– – – – – – – – – – –
Best Biography of Theodore Roosevelt: Edmund Morris’s three-volume series
Best Single-Volume Bio of TR: “Power and Responsibility” by William Harbaugh
Best “Unconventional” Bio of TR: Doris Kearns Goodwin’s “The Bully Pulpit”
Most Exciting Read about TR: Candice Millard’s “The River of Doubt“
Scott La Mar said:
I want to think you for your in depth study of Theodore Roosevelt, I unfortunately have only read the one volume on TR, Theodore Roosevelt A Life by Nathan Miller and enjoyed it. I have The Bully Pulpit by Doris Kearns Goodwin which I have not began to read as of yet. I will take your suggestion in the future as I further my studies the Presidents.
Scott La Mar
Good luck on your next biography! I think you’ll enjoy The Bully Pulpit. It is not only an interesting bio of TR, but also of Taft…so you get two-for-the-price-of-one. While far from perfect, it held my attention quite well!
Great summary Steve! I think I will pick up the O’Toole book on your recommendation. I’m sure this seems odd, but I actually, for some reason, have a keen interest in what the Presidents have done AFTER their time in office.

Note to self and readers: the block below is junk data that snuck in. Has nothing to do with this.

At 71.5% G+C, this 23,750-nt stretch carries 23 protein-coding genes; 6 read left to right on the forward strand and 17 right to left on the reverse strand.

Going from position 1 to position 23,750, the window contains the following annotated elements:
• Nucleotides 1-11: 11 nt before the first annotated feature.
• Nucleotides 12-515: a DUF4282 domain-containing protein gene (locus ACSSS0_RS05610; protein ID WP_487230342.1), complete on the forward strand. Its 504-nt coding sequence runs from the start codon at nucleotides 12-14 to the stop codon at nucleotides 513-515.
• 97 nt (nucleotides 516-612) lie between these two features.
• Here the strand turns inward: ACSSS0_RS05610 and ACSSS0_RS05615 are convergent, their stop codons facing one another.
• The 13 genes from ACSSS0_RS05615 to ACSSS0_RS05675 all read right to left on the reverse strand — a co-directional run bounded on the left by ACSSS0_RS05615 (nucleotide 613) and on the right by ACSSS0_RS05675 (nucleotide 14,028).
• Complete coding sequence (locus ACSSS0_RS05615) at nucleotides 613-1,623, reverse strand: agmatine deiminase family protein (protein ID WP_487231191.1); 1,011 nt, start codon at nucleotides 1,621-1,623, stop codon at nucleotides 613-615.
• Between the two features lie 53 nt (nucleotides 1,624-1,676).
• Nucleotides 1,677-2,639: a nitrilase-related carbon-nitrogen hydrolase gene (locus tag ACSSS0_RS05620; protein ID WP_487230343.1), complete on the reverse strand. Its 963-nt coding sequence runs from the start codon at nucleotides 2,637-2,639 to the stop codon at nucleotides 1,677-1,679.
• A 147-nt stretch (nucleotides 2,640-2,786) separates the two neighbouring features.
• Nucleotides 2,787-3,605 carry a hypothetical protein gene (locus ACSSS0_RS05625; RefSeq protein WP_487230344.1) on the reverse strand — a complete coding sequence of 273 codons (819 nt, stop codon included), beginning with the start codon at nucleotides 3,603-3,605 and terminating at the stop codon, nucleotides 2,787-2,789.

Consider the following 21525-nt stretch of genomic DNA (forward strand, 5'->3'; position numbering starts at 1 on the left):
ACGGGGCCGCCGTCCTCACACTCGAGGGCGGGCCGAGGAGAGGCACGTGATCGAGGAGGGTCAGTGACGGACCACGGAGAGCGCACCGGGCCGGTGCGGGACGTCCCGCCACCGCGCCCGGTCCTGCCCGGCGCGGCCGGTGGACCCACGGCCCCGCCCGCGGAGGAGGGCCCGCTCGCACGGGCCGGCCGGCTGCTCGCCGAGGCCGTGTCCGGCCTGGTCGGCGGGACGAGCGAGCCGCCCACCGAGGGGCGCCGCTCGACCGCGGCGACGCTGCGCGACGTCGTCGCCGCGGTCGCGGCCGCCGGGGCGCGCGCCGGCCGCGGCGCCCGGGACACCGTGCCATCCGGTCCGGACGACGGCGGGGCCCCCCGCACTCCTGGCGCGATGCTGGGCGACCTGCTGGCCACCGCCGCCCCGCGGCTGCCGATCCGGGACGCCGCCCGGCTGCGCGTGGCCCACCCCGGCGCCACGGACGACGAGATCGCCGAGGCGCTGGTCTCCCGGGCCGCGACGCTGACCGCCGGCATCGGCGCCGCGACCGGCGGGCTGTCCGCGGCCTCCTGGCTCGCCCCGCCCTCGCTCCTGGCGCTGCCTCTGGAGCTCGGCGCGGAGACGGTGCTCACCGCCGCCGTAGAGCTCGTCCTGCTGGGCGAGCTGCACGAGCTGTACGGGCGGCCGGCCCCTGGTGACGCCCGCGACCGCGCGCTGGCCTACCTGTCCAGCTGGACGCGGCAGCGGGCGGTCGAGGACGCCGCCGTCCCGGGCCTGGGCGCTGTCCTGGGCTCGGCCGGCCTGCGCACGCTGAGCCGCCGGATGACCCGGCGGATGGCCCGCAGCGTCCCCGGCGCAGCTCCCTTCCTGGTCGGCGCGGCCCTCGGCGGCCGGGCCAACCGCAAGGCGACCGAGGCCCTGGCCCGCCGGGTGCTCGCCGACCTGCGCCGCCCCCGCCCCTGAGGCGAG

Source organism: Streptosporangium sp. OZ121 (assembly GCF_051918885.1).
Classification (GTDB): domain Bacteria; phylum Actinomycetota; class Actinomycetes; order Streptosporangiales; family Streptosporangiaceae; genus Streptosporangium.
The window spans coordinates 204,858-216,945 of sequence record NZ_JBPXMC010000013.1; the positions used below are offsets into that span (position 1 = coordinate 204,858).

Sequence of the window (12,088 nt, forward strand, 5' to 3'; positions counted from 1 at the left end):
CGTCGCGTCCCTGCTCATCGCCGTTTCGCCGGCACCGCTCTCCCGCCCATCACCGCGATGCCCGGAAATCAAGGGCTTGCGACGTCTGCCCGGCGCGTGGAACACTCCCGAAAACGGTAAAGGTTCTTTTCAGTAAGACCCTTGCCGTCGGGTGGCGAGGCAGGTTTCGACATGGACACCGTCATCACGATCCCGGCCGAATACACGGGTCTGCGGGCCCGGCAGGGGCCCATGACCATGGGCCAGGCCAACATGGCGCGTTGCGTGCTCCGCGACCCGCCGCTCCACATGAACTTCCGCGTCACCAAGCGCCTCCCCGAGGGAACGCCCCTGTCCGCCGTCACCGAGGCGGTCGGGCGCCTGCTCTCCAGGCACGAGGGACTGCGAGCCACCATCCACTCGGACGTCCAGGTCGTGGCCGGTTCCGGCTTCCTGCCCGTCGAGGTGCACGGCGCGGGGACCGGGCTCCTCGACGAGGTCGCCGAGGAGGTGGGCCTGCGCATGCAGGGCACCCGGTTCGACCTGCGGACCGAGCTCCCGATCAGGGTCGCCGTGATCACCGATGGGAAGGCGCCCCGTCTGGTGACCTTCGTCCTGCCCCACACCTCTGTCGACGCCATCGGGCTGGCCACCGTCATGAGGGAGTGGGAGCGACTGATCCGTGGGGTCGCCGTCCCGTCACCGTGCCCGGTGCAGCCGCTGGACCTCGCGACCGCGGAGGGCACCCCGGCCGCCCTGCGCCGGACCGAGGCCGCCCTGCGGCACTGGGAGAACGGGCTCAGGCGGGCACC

Have you read Douglas Brinkley’s “The Wilderness Warrior”? It looks very interesting.
I have not. Looks interesting, although it obviously doesn’t qualify strictly as a “biography.” But I’ll have to find time at some point to read this behemoth..!
Murray Relkin said:
Would like to know if anyone read THE RISE OF THEODORE ROOSEVELT by Edmund Morris what they thought of this book.
Gavin Delany said:
Super helpful and thorough assessment. Thanks! Hadn’t heard of Harbaugh. Wish it was available on Audible. I mostly only listen to books now. I suppose I’ll start with Morris though the 3 volumes is a bit of a commitment. I’m in the middle of Goodwin’s Team of Rivals and its good, but a bit slow for me.
Oddly enough – especially given how much time I spent in the car where I can’t “read” – I haven’t gotten into Audible. In part this is natural since I still take notes on a laptop when I come across a particularly clever one-liner or an interesting new fact. But it really boils down to my need to have a physical book and to be able to read at my own pace. Separately, I didn’t find Team of Rivals slow at all, but I might have if forced to listen at someone else’s pace for reading it aloud?
No fans of “I Rose Like a Rocket”? Grondahl vividly shows how rough Albany politics sharpened TR’s political edge.
Fascinating – one I haven’t encountered before! I was such a fan of TR biographies I may have to add this one to my follow-up list sight unseen!
Very helpful article. Thanks! I didn’t really reach a conclusion on which one I should read though. I’ve never read any political biographies, so I want something relatively small in size and somewhat “easy” to read and comprehend. It seems to me that moriss’ trilogy is the fullest (and propably most exciting) choice, but its length is scary to me. Mornings on horseback seems a decent alternative the way you describe it (I would like a rather adventurous version for now). What about his autobiography. I thought one existed. Was I wrong?